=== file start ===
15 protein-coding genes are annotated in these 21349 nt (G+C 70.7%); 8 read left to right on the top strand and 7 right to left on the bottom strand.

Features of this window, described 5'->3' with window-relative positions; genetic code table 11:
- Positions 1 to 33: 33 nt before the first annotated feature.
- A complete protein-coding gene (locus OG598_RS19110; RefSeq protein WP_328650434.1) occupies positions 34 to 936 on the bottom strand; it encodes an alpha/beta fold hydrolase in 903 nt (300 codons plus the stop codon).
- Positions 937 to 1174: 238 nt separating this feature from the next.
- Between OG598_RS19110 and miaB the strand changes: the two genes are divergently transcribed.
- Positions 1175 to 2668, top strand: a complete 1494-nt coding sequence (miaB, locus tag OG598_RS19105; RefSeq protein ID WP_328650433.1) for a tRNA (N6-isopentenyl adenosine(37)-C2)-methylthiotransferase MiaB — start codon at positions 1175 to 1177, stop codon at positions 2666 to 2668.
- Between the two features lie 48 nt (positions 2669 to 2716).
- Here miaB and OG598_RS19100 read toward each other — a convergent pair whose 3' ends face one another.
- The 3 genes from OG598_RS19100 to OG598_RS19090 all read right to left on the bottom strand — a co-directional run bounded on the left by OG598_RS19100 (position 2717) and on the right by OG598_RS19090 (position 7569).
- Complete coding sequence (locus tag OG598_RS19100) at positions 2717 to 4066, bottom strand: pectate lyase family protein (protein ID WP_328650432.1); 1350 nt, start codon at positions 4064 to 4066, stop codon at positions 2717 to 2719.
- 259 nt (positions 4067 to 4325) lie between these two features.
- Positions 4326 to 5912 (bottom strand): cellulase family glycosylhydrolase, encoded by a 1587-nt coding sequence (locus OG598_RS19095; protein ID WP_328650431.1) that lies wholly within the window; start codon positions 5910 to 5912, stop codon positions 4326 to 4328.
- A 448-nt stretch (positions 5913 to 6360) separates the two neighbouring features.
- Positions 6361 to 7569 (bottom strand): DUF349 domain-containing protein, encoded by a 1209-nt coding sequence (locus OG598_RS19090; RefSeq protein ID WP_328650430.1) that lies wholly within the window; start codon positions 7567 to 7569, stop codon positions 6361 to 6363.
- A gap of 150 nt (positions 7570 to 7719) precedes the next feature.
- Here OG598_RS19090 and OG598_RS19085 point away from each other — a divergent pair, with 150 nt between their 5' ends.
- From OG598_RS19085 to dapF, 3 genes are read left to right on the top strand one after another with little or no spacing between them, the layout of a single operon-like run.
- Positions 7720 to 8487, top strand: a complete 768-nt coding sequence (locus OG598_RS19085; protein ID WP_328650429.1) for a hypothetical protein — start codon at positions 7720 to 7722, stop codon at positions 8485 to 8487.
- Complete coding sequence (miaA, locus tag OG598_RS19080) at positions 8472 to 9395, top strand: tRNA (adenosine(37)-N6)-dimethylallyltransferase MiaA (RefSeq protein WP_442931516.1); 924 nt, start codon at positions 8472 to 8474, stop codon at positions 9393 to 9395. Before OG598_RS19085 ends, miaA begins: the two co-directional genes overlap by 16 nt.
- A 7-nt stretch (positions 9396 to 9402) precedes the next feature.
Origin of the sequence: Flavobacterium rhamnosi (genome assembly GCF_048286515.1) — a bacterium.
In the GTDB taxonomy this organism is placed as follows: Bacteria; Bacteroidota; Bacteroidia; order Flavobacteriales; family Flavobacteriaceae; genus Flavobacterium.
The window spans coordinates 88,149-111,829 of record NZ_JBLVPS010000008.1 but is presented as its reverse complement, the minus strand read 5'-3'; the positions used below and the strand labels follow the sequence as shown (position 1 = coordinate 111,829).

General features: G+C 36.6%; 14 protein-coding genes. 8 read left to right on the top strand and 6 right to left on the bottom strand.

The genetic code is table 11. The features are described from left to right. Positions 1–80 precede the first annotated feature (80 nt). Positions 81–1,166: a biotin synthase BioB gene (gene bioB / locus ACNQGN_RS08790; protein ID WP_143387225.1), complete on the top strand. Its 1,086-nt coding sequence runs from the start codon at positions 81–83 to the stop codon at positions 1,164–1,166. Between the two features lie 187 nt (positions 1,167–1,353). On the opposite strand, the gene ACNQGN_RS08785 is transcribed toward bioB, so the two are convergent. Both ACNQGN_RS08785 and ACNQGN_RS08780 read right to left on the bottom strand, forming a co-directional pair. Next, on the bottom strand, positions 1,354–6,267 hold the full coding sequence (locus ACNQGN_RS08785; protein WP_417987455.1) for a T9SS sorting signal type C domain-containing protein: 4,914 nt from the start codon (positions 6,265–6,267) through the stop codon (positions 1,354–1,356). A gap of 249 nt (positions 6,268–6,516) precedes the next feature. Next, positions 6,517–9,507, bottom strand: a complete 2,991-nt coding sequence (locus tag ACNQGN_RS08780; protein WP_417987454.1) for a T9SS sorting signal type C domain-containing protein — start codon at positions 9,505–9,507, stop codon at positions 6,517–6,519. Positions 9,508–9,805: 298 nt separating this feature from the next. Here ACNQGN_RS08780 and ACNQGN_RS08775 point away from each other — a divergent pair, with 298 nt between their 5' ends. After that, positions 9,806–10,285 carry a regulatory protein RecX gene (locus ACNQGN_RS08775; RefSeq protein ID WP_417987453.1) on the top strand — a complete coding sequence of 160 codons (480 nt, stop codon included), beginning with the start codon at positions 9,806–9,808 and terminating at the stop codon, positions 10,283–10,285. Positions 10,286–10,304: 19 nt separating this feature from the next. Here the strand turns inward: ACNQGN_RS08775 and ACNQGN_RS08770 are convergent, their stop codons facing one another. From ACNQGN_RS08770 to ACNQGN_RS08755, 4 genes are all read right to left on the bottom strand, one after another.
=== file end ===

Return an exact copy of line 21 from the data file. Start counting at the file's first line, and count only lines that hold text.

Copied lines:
- A 7-nt stretch (positions 9396 to 9402) precedes the next feature.